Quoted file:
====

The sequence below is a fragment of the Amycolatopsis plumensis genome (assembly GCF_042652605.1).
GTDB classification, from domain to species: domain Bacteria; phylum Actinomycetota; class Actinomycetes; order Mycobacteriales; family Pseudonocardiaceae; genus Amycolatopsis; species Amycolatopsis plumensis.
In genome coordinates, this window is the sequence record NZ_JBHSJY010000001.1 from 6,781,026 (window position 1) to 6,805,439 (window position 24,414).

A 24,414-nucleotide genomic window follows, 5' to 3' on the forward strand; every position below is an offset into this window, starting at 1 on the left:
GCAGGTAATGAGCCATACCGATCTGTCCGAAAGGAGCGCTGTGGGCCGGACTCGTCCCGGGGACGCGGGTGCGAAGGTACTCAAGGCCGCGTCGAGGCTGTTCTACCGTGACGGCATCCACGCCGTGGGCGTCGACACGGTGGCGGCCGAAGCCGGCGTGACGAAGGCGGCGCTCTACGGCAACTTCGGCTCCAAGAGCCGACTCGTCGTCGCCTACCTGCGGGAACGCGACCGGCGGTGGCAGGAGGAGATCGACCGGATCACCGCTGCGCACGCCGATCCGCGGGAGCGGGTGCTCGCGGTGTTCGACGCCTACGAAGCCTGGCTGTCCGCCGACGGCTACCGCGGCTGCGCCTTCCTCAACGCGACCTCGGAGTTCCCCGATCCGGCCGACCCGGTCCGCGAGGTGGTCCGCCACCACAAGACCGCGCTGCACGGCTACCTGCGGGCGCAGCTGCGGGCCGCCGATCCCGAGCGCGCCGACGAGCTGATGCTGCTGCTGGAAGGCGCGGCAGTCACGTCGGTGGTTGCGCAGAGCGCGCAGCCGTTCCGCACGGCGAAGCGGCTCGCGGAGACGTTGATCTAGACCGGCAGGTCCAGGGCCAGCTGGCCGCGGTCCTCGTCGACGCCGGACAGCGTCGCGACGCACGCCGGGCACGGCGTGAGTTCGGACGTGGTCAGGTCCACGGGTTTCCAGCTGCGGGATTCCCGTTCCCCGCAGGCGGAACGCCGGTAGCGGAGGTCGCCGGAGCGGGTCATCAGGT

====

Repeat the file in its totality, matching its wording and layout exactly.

The sequence below is a fragment of the Amycolatopsis plumensis genome (assembly GCF_042652605.1).
GTDB classification, from domain to species: domain Bacteria; phylum Actinomycetota; class Actinomycetes; order Mycobacteriales; family Pseudonocardiaceae; genus Amycolatopsis; species Amycolatopsis plumensis.
In genome coordinates, this window is the sequence record NZ_JBHSJY010000001.1 from 6,781,026 (window position 1) to 6,805,439 (window position 24,414).

A 24,414-nucleotide genomic window follows, 5' to 3' on the forward strand; every position below is an offset into this window, starting at 1 on the left:
GCAGGTAATGAGCCATACCGATCTGTCCGAAAGGAGCGCTGTGGGCCGGACTCGTCCCGGGGACGCGGGTGCGAAGGTACTCAAGGCCGCGTCGAGGCTGTTCTACCGTGACGGCATCCACGCCGTGGGCGTCGACACGGTGGCGGCCGAAGCCGGCGTGACGAAGGCGGCGCTCTACGGCAACTTCGGCTCCAAGAGCCGACTCGTCGTCGCCTACCTGCGGGAACGCGACCGGCGGTGGCAGGAGGAGATCGACCGGATCACCGCTGCGCACGCCGATCCGCGGGAGCGGGTGCTCGCGGTGTTCGACGCCTACGAAGCCTGGCTGTCCGCCGACGGCTACCGCGGCTGCGCCTTCCTCAACGCGACCTCGGAGTTCCCCGATCCGGCCGACCCGGTCCGCGAGGTGGTCCGCCACCACAAGACCGCGCTGCACGGCTACCTGCGGGCGCAGCTGCGGGCCGCCGATCCCGAGCGCGCCGACGAGCTGATGCTGCTGCTGGAAGGCGCGGCAGTCACGTCGGTGGTTGCGCAGAGCGCGCAGCCGTTCCGCACGGCGAAGCGGCTCGCGGAGACGTTGATCTAGACCGGCAGGTCCAGGGCCAGCTGGCCGCGGTCCTCGTCGACGCCGGACAGCGTCGCGACGCACGCCGGGCACGGCGTGAGTTCGGACGTGGTCAGGTCCACGGGTTTCCAGCTGCGGGATTCCCGTTCCCCGCAGGCGGAACGCCGGTAGCGGAGGTCGCCGGAGCGGGTCATCAGGT